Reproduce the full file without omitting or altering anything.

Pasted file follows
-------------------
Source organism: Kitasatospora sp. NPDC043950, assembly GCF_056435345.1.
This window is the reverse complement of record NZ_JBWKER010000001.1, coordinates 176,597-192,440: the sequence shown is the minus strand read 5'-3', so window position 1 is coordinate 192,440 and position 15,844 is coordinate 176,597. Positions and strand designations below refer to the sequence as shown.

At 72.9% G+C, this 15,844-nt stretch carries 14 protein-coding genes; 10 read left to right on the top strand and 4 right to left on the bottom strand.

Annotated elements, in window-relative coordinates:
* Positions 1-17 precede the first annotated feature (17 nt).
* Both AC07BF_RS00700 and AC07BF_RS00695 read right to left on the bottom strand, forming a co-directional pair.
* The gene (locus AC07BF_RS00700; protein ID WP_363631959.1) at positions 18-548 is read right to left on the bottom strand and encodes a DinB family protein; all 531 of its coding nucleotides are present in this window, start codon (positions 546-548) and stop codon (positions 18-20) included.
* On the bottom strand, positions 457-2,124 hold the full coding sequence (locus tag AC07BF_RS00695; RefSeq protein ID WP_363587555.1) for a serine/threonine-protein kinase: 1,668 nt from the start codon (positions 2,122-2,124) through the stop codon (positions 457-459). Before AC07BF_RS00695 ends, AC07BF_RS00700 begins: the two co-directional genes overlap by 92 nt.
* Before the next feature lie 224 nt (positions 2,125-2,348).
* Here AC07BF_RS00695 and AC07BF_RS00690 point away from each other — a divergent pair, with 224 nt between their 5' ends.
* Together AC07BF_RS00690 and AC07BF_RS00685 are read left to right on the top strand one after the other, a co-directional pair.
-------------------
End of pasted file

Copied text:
Source organism: Kitasatospora sp. NPDC043950, assembly GCF_056435345.1.
This window is the reverse complement of record NZ_JBWKER010000001.1, coordinates 176,597-192,440: the sequence shown is the minus strand read 5'-3', so window position 1 is coordinate 192,440 and position 15,844 is coordinate 176,597. Positions and strand designations below refer to the sequence as shown.

At 72.9% G+C, this 15,844-nt stretch carries 14 protein-coding genes; 10 read left to right on the top strand and 4 right to left on the bottom strand.

Annotated elements, in window-relative coordinates:
* Positions 1-17 precede the first annotated feature (17 nt).
* Both AC07BF_RS00700 and AC07BF_RS00695 read right to left on the bottom strand, forming a co-directional pair.
* The gene (locus AC07BF_RS00700; protein ID WP_363631959.1) at positions 18-548 is read right to left on the bottom strand and encodes a DinB family protein; all 531 of its coding nucleotides are present in this window, start codon (positions 546-548) and stop codon (positions 18-20) included.
* On the bottom strand, positions 457-2,124 hold the full coding sequence (locus tag AC07BF_RS00695; RefSeq protein ID WP_363587555.1) for a serine/threonine-protein kinase: 1,668 nt from the start codon (positions 2,122-2,124) through the stop codon (positions 457-459). Before AC07BF_RS00695 ends, AC07BF_RS00700 begins: the two co-directional genes overlap by 92 nt.
* Before the next feature lie 224 nt (positions 2,125-2,348).
* Here AC07BF_RS00695 and AC07BF_RS00690 point away from each other — a divergent pair, with 224 nt between their 5' ends.
* Together AC07BF_RS00690 and AC07BF_RS00685 are read left to right on the top strand one after the other, a co-directional pair.